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Re: Official Pu of the day

Postby TomVerlain » Mar 23rd, '13, 19:57

lordsbm wrote:
Actually I find aged shu (even better if it's aged lao cha tuo) is better appreciated if u cook it with iron pot or stainless steel. Learned this from China forums. The flavor is better and most of the time is sweeter.
:


Hoiw does one cook shu like this ? Have you tried it ?

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Re: Official Pu of the day

Postby lordsbm » Mar 23rd, '13, 20:21

TomVerlain wrote:Hoiw does one cook shu like this ? Have you tried it ?


That's what I normally do for my daily shu kouliang. I believe origin was from olden days where people boil tea daily as cu cha, where fancy teapots and gaiwan are luxury items :lol:

It's just simple boiling of shu in stainless steel or cast iron teapot with high flame for a few minutes (how long depends on the shu), then let it cool off for a 5-20mins (depends on shu again) before drinking.

IIRC, one of the TCM method of preparing shu is cook in claypot. I never tried though.

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Re: Official Pu of the day

Postby lordsbm » Mar 24th, '13, 03:52

Had this earlier :) This is value for money for above tuition tea standard :lol:

Edit: Anyone in Singapore who would like to try can pm me :)

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Re: Official Pu of the day

Postby JakubT » Mar 27th, '13, 09:09

2012 Myanmar Beyond the small Mengsong mountain gushu. Young, strong, relatively tasty, fruity-floral (given the youth; young pu drinkers may love this one). Good ku and huigan. When looking at the leaves (and tasting the tea), I don't think it's a pure gushu, but a mixture of younger and older trees (which is not a bad think, it sure is tastier than pure gushu, to me). I can see why people like this one so much... Aside its qualities, the cake is cheap.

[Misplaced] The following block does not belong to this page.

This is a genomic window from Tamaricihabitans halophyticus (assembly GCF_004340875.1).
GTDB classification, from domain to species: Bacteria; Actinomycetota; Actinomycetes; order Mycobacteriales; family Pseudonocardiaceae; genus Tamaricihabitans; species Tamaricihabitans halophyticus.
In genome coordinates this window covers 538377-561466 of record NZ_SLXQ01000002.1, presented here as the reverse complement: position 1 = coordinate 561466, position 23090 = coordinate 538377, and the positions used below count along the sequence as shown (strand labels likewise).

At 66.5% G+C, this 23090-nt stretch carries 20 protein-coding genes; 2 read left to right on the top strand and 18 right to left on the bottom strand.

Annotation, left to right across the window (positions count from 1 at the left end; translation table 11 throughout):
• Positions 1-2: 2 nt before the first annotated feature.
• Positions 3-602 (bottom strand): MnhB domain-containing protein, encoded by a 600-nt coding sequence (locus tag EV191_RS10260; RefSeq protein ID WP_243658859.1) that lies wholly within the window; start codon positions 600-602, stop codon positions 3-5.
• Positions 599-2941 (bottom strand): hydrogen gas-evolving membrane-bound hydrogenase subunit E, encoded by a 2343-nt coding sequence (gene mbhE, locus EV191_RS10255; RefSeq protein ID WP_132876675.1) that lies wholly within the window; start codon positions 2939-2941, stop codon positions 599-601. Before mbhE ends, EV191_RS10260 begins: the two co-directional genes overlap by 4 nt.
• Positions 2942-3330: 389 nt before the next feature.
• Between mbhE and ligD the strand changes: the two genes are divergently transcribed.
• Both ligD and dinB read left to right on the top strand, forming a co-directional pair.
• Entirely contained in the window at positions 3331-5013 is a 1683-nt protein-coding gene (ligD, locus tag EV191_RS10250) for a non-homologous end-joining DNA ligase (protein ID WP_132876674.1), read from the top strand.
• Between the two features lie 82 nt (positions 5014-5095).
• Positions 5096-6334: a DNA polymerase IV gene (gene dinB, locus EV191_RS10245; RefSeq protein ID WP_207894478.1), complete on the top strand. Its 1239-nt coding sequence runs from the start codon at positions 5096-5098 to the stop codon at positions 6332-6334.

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Re: Official Pu of the day

Postby jayinhk » Mar 27th, '13, 11:26

Warehouse stored shu from right across the street; the dealer's highest grade of loose shu. Much, much better after several months of airing out and it has my tummy rumbling like sheng. It wasn't all that pleasant when I first got it, but it is great drinking now!

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Re: Official Pu of the day

Postby futurebird » Mar 27th, '13, 15:00

I'm feeling sick :cry:
Drinking Liu An and trying to rest.

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Re: Official Pu of the day

Postby jayinhk » Mar 27th, '13, 20:22

I wish you a speedy recovery!

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Re: Official Pu of the day

Postby debunix » Mar 28th, '13, 03:10

2005 Menghai 'early spring' tuo today--it's closing in on 'aged' by the calendar, and was particularly tasty today--a touch of bitter when I overbrewed an early infusion, but the flash starts and long leisurely late infusions--probably more than 20 altogether--were just delicious, herbaceous, crisp, sweet, not so earthy. Mmmm.